After the opening pleasantries, Dorothy pulled out her photo album and opened it to the old picture of Bertha Mae, Ann, and Sandra. Nobody was sure where it had been taken, but it was dated as being from 1942. Dorothy thought it might have been taken at her aunt’s house in Laurel. Bertha Mae had no idea.
“How old do you think you are in that picture?” Sandra said.
“I don’t know,” she said. “I must be in my twenties, don’t you think? Probably my twenties, because I’m eighty-eight now. How old are these children?”
“I think I was five,” Sandra said.
“Well, I’m eighty-eight now.”
“I’m going to be seventy in March. I’m sixty-nine. So that—”
“So I’m eighteen years older than you.”
“That’s pretty much what I figured.”
If the picture was taken in 1942, Bertha Mae would have been twenty-three or twenty-four. As she’d told me previously, her mother worked for Willette’s sister, LaVera Hooks, who lived with her husband at thirteenth Street in Laurel before they moved to Hattiesburg. Bertha Mae said she used to hang around with her mother while she worked. As the Hawkins sisters were aware, she had also told me that she was sometimes at their house on South Magnolia.
“Do you mean hanging around Aunt LaVera’s house on Thirteenth, or our house on South Magnolia?” Dorothy asked.
“I go to Billie house too,” she said. “I used to go to Billie house all the time on South Magnolia. I knew everybody on that street.” She named a couple of South Magnolia residents she’d known; they matched names of neighbors whom the Hawkins sisters remembered.
We were going in circles about houses and neighbors and dates when Bertha Mae changed the subject in her sudden way. “But you know what, I don’t…I don’t believe Billie was raped,” she said. “I never would believe she was raped, because the night they say that boy raped her, he gambled all night long with my brother.”
I’d told Sandra and Dorothy about Bertha Mae’s “nightmare theory” a while ago—I didn’t want to set them up for a shock. They weren’t shocked because they didn’t believe it. Their view was that Mrs. Hawkins’s mental problems were triggered by the rape, and that before then she was perfectly normal. I was curious to see if either of these different takes on reality, aired at the same time in the same room, would change anybody’s mind.
Nothing changed on either side. Bertha Mae was sure she had it right, and the daughters were sure they had it right. I didn’t know who was right—I still don’t, though my gut feeling is that it’s very hard to believe the whole case happened simply because of a bad dream that persisted as a giant misunderstanding.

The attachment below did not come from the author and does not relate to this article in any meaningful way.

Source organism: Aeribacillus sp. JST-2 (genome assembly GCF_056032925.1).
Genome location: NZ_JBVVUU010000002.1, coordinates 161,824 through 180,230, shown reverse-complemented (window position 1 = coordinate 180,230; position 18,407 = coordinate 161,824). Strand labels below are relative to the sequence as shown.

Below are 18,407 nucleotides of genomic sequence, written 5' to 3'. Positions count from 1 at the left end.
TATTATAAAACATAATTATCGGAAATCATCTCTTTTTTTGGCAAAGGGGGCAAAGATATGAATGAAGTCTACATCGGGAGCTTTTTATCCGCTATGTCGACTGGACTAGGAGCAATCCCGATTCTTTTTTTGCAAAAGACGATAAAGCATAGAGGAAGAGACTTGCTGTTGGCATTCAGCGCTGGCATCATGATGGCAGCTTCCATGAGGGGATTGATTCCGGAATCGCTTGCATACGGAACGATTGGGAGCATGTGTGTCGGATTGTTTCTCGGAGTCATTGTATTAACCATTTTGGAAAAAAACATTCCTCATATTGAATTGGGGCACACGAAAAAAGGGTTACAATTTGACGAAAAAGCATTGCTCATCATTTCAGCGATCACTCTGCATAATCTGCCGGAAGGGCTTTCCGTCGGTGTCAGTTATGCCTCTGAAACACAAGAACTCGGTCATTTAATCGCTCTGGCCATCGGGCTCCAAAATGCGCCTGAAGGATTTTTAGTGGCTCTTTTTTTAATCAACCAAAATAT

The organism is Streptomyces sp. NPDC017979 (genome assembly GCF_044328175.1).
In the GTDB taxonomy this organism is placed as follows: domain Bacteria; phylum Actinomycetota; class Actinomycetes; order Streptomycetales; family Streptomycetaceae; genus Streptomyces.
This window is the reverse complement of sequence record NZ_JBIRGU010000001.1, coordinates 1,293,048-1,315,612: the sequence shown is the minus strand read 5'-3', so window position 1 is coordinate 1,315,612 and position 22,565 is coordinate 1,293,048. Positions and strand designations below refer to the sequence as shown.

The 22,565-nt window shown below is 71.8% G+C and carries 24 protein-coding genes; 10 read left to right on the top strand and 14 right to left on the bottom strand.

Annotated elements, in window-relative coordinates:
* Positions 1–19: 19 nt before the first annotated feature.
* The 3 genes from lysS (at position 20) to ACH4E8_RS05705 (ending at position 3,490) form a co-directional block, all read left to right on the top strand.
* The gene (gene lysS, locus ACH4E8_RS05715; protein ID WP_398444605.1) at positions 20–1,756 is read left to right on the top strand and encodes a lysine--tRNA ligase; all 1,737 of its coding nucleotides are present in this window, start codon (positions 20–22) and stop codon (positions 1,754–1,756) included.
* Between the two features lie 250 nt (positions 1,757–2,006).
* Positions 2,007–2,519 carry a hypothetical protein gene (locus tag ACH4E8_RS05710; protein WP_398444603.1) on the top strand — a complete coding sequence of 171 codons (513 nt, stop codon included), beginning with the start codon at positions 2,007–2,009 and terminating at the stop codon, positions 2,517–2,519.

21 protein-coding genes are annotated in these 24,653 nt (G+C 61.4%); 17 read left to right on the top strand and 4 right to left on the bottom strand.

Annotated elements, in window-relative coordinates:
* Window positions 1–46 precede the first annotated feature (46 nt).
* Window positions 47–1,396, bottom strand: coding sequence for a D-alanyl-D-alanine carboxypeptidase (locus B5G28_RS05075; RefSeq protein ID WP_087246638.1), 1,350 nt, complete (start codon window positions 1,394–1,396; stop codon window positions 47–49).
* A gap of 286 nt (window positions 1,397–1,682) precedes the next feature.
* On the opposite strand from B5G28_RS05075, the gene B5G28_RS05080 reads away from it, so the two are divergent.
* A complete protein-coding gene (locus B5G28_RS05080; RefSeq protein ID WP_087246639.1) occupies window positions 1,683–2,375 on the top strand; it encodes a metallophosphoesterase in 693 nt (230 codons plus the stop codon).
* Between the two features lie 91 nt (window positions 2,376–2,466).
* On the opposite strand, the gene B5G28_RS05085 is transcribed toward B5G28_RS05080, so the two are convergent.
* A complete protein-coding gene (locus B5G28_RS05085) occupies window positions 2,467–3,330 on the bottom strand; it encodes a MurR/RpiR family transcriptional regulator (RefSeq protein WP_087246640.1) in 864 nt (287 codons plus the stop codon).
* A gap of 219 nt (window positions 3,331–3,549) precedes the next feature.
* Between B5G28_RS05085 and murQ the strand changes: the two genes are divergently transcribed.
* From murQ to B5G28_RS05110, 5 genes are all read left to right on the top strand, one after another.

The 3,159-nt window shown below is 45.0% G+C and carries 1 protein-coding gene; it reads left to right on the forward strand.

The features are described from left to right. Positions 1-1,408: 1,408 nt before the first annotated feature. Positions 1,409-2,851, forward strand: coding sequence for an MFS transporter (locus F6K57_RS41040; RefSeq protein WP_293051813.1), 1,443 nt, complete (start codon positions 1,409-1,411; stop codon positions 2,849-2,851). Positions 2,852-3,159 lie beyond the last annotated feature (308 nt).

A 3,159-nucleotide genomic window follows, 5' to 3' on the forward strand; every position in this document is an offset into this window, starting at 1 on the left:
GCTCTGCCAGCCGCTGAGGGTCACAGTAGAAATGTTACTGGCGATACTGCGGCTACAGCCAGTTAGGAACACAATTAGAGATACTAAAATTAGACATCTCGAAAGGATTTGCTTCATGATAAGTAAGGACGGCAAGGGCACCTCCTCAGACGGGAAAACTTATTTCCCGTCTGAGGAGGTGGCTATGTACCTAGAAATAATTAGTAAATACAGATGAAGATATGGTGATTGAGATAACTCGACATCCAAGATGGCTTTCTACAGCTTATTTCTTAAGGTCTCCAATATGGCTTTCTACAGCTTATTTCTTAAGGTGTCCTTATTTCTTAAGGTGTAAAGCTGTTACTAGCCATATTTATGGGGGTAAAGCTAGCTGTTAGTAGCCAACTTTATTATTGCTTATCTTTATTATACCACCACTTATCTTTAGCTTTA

I was just as interested to see how the women related to each other because they were emblematic of a divide about the case that I encountered every time I went to Laurel. Black people, whether they had their facts straight or not, tended to think McGee was innocent, that he was yet another victim of a pattern of injustice and cruelty that was a shared part of their histories. McGee had lost his life, like so many others, so it was only natural for them to gravitate toward explanations that put him in the most favorable light. White people did something similar. Their understanding of the case was usually a mix of fact and myth too, and though they didn’t deny that Jim Crow courts were often unjust, they wanted to believe that, in this instance, McGee had gotten a fair trial and the system had worked.
It was an irreconcilable difference influenced by race and background. What impressed me about Bertha Mae, Sandra, and Dorothy was that they managed to talk about the case, disagree completely, and still enjoy getting a chance to see each other again. There was a lot of mutual affection and laughter in that room, along with inconclusive memories, head-shaking, and puzzled frowns.
“Do you remember telling me that you saw Mrs. Hawkins inside her house, waking up from a nightmare?” I asked Bertha Mae at one point.
“Yeah, she would wake up from nightmares.”
“Tell me about it. What did you see?”
“I can’t remember all that. I just remember Billie had nightmares, just like me.”
“I thought you actually observed her one day, waking up terrified.”
“Yeah, I been to her house when she woke up and have a nightmare. Like she’s dreaming, and then she tell me her dream.”
Before long, she repeated her theory about the rape. “I believe she dreamed,” she said firmly. “I don’t believe it happened.”